Comment


          • #6
            Don't know if you did prepress for offset or digital. I made the transition to digital about 10 years ago and brought a lot of useful printing knowledge to my direct mail firm. It amazed me how my younger colleagues didn't know about printing basics like backup registration, imposition, grads, color spaces, typography, etc. This may work for you.

            Now 61, I've seen programs like Uluro run by coders take over much of the merged data jobs we print, but I still have my own niche for now. Prepress jobs seem very far and few between, so keep all your options open!

            Comment


            • #7
              Thank you for the replies. I was a prepress tech for the offset side, Prinergy, Metrix ....etc. My specialty was as a retouching/color correction guy. I saw the handwriting on the wall the last couple years but felt I couldn’t walk away from a good paying job, now I’m paying the price for my bad decisions. I’ve spent a lifetime in the business and it was good while it lasted but nothing lasts forever.
              Last edited by photoshopdude; 01-10-2018, 07:50 AM.

              Comment


              • #8
                PhotoshopDude,
                I would recommend putting together an electronic portfolio/slide show showing some intricate before and after retouching and color correction projects that you are proud of to embellish your resume, you can create a web friendly version and email it to potential employers.
                Gear up for a transition into retouching/color correction for packaging and start learning about flexo color correction requirements (min dots, eliminating contaminating colors, Flexo total ink limits., etc) and try to learn as much as you can about the big dog in packaging Esko's Automation technology.
                Packaging printers need color techs and although the color work may not be as challenging as publication/advertising projects there is always a need for cartons, labels, cans, bottles, etc.
                A packaging printer may give you a shot (even as a freelancer) because it is easier to teach the flexo basics to a Photoshop Dude than to teach a newbie how to create intricate layering, masking and (one of my favorites) spot color channel creation in Photoshop.
                You will be taking a cut in pay, but half of something is better than all of nothing....

                Comment


                • #9
                  Originally posted by photoshopdude View Post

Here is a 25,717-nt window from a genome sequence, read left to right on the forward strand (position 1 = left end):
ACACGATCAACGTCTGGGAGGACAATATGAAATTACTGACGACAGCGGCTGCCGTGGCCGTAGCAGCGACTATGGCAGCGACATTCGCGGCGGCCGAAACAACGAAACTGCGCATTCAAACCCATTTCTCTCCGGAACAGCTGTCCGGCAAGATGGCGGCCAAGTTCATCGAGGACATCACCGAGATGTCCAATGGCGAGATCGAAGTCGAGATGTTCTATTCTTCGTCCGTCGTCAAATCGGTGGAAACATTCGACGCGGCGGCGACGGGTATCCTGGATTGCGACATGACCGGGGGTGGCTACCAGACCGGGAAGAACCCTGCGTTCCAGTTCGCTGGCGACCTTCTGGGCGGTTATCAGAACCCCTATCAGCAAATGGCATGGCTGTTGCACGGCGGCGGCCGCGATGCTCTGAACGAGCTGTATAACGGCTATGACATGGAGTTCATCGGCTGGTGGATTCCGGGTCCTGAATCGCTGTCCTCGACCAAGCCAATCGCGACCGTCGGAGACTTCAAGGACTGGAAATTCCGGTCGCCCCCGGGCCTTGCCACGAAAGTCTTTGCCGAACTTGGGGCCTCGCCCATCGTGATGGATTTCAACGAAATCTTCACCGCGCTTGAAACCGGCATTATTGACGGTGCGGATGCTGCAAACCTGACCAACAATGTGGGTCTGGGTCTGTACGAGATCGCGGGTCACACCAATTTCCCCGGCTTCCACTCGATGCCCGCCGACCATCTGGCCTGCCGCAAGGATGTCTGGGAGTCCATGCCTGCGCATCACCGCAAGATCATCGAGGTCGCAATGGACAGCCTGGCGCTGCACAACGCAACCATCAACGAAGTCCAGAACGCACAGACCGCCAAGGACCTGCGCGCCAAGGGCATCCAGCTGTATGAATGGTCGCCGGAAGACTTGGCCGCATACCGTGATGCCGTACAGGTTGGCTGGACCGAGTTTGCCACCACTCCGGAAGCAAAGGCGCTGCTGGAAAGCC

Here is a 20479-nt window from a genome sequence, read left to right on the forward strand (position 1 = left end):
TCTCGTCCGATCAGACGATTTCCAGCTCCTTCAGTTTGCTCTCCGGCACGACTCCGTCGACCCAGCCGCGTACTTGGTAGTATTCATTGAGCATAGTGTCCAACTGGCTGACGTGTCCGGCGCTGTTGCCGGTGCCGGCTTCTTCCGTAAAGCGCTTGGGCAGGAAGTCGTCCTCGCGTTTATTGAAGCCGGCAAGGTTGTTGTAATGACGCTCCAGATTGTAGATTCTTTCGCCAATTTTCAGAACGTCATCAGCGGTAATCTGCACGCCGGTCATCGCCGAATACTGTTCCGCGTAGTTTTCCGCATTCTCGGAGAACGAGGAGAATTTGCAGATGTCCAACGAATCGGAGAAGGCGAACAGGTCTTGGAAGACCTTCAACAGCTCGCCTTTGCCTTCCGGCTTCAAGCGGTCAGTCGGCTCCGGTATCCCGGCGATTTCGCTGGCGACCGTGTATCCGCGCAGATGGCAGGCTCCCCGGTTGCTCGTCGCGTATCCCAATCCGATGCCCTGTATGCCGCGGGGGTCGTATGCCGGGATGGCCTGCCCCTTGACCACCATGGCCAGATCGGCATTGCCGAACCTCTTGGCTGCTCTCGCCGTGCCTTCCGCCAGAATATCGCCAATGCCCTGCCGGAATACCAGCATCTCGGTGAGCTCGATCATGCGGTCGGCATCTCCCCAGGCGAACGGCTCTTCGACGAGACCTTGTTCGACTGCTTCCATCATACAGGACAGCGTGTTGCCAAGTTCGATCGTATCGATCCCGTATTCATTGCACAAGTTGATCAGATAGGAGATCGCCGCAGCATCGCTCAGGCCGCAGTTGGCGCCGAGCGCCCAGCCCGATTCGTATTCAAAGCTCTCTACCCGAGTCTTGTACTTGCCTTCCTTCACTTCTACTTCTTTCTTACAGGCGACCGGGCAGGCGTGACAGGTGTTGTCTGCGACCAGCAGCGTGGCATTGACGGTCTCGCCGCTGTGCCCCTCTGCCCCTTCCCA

Thank you for the replies. I was a prepress tech for the offset side, Prinergy, Metrix ....etc. My specialty was as a retouching/color correction guy. I saw the handwriting on the wall the last couple years but felt I couldn’t walk away from a good paying job, now I’m paying the price for my bad decisions. I’ve spent a lifetime in the business and it was good while it lasted but nothing lasts forever.
                  I don´t think good or bad applies, regardless whichever way you decided the outcome would have been the same in the end. As you said the writing was on the wall for a long time, I always thought of it as a train coming towards me and I was unable to get off the tracks but I always had 100% trust in my abilities and skills and knew for a fact that nothing could touch me. Until I started to see programs and workflows that did what I did best with hardly any user intervention required. Great, I told myself somebody still needs to set the systems up. And that is where it broke down...! "What you are over 50? Sorry Mr. Slammer but we feel that you do not fit in with our young and dynamic team, I mean can you imagine yourself subordinate to a 25 year old fresh out of university?
                  "If the guy is competent, why not?"
                  "Fact is, we simply do not require that level of experience." Read, we do not want to pay for that level of experience.
                  "And apart from that we find that older people are off sick more and tend to be unflexible."
                  That actually was a talk I had with a company based in south Germany.
                  Thing is we are competing with advanced systems that no longer require people like you or me to be on call 25/7 which are used by younger people with just enough basic knowledge to work the system.
                  We have become obsolete.

                  Comment


                  • #10
                    All too true
                    Last edited by photoshopdude; 01-11-2018, 08:55 AM.

                    Comment


                    • #11
                      Open your own shop. Go digital.
                      People underestimate the front to back knowledge a good prepress person gleans from years of experience. We know the common problems from customers of all ability levels, we know how the presses operate technically and we know bindery operations because we've been dead center in the middle of the whole operation. Owners don't really appreciate that sometimes. Heck we even know how customer service people speak to customers...so we know how to do that better as well. Don't shortchange yourself and simply call yourself a prepress pro. Those of us who have sat in that chair are often more well-rounded in every aspect of the printing business than the managers that loom over us. It's not the end of the road, it's simply an intersection.